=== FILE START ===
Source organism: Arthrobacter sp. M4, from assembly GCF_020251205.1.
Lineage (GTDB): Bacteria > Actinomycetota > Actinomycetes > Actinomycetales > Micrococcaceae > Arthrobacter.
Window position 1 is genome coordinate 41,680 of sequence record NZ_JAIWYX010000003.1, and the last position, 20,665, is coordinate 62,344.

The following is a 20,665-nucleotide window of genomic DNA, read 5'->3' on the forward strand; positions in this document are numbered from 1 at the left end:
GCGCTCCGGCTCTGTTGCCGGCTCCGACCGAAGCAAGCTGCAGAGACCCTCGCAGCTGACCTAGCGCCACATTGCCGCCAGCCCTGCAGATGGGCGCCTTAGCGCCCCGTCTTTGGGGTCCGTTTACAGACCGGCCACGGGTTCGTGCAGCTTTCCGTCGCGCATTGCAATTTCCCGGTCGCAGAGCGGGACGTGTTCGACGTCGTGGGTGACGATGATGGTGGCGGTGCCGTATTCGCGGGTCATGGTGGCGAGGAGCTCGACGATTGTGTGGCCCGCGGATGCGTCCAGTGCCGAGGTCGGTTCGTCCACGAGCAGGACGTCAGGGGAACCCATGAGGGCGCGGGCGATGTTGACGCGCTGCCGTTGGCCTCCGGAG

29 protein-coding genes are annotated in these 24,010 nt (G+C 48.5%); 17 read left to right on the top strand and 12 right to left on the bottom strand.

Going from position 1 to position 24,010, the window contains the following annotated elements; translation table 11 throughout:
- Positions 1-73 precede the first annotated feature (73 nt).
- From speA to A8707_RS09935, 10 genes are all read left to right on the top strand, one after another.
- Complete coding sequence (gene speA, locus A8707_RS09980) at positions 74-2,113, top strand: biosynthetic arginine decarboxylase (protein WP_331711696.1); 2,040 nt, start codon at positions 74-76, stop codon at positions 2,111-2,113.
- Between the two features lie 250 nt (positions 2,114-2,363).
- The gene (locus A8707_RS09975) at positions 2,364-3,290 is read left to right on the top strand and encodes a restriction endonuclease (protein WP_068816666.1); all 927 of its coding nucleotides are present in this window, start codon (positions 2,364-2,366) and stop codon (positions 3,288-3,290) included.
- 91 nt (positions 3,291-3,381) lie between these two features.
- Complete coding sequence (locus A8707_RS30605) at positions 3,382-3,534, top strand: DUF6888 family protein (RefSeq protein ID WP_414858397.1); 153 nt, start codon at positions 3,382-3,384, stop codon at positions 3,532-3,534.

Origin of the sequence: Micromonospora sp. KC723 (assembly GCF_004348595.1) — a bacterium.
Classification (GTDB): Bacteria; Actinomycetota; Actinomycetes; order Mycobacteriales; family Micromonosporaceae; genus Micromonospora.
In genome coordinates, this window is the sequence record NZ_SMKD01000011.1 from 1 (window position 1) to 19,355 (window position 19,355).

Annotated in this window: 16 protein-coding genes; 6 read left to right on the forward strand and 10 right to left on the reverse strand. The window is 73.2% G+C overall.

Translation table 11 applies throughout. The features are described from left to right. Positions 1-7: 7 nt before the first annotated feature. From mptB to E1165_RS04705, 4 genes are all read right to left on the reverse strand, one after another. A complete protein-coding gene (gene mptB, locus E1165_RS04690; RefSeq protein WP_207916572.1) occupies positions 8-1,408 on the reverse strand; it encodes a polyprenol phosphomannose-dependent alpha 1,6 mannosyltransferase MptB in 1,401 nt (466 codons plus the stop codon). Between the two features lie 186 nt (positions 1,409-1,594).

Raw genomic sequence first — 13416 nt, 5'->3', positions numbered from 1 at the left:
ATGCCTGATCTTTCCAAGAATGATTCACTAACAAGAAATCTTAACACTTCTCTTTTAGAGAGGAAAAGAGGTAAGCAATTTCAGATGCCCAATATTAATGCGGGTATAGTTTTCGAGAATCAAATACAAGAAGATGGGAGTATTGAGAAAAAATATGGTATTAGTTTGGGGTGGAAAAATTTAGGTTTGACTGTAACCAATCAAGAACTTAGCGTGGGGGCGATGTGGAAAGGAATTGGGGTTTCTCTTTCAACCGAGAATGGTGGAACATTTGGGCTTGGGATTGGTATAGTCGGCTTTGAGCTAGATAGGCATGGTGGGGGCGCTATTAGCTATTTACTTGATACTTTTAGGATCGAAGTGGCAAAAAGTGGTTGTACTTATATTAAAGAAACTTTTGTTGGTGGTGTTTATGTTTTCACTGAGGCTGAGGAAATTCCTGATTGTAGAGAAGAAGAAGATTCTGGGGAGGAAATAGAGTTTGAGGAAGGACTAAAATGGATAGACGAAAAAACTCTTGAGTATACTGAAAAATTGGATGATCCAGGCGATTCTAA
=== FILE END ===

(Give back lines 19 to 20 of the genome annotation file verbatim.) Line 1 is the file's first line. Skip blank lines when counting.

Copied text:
Translation table 11 applies throughout. The features are described from left to right. Positions 1-7: 7 nt before the first annotated feature. From mptB to E1165_RS04705, 4 genes are all read right to left on the reverse strand, one after another. A complete protein-coding gene (gene mptB, locus E1165_RS04690; RefSeq protein WP_207916572.1) occupies positions 8-1,408 on the reverse strand; it encodes a polyprenol phosphomannose-dependent alpha 1,6 mannosyltransferase MptB in 1,401 nt (466 codons plus the stop codon). Between the two features lie 186 nt (positions 1,409-1,594).

Raw genomic sequence first — 13416 nt, 5'->3', positions numbered from 1 at the left: